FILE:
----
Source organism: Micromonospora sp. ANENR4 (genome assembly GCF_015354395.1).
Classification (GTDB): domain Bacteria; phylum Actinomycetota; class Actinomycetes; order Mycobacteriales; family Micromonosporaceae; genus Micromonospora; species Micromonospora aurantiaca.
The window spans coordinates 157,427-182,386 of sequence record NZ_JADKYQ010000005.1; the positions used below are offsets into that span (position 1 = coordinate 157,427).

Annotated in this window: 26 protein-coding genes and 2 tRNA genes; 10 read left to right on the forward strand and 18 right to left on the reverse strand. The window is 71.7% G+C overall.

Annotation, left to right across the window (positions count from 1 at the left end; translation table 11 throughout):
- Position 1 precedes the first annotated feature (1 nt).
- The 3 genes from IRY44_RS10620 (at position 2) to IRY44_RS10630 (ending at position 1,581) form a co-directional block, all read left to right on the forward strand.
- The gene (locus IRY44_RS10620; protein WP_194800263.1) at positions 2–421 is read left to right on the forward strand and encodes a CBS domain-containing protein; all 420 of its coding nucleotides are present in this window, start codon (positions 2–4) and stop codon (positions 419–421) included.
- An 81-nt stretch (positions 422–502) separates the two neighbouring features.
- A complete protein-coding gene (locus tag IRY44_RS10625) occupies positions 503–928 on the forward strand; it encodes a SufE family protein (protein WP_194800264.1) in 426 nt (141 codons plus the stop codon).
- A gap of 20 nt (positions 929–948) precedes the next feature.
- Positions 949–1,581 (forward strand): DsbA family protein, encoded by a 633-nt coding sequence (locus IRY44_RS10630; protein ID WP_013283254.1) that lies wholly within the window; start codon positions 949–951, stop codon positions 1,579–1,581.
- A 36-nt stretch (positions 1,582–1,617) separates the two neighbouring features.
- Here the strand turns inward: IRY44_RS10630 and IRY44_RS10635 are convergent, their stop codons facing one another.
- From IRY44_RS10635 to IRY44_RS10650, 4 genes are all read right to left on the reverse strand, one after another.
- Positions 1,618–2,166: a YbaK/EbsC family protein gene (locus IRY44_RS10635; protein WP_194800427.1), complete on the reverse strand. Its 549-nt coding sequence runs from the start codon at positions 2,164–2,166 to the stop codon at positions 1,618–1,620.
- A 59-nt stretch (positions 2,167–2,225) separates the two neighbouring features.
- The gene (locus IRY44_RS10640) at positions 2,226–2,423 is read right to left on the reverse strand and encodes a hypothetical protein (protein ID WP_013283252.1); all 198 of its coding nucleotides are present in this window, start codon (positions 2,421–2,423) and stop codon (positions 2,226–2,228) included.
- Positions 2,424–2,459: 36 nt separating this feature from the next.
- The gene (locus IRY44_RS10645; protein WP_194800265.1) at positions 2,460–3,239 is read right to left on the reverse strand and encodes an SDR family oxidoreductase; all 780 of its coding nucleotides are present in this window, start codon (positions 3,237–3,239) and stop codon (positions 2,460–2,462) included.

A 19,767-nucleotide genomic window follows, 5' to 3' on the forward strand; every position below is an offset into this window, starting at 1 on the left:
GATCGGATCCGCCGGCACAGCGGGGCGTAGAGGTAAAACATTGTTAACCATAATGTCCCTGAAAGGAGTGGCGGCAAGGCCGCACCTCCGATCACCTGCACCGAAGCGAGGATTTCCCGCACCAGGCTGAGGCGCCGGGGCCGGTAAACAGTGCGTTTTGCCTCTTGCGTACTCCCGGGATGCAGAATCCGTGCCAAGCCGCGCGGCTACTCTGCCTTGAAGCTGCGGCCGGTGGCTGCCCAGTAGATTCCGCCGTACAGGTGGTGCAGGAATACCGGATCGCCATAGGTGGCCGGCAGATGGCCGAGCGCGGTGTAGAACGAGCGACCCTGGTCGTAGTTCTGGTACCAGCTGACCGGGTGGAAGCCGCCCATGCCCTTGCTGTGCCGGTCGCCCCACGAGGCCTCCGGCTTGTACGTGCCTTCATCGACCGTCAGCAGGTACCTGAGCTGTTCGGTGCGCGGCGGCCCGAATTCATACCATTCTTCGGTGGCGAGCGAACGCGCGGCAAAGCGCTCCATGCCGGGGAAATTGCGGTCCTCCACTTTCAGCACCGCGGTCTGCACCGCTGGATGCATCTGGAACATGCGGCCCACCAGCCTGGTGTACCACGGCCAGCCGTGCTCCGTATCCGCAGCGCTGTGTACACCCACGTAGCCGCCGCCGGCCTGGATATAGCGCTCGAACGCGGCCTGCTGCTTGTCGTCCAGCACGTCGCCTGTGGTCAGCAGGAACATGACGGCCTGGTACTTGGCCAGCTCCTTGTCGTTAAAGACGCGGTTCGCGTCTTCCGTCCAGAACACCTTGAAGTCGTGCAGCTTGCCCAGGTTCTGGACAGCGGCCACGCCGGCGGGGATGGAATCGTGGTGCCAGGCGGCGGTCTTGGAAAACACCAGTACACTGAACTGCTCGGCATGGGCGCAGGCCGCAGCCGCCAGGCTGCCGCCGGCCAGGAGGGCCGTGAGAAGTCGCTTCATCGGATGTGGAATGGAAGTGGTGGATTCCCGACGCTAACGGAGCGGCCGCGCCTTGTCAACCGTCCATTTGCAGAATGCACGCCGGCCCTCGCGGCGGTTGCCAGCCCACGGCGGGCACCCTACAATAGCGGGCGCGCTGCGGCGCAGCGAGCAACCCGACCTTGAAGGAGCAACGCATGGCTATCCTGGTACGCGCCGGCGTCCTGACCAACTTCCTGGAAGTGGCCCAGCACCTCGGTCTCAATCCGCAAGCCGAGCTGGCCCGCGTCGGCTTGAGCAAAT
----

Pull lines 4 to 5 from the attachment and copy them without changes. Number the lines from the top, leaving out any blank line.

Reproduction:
Annotated in this window: 26 protein-coding genes and 2 tRNA genes; 10 read left to right on the forward strand and 18 right to left on the reverse strand. The window is 71.7% G+C overall.

Annotation, left to right across the window (positions count from 1 at the left end; translation table 11 throughout):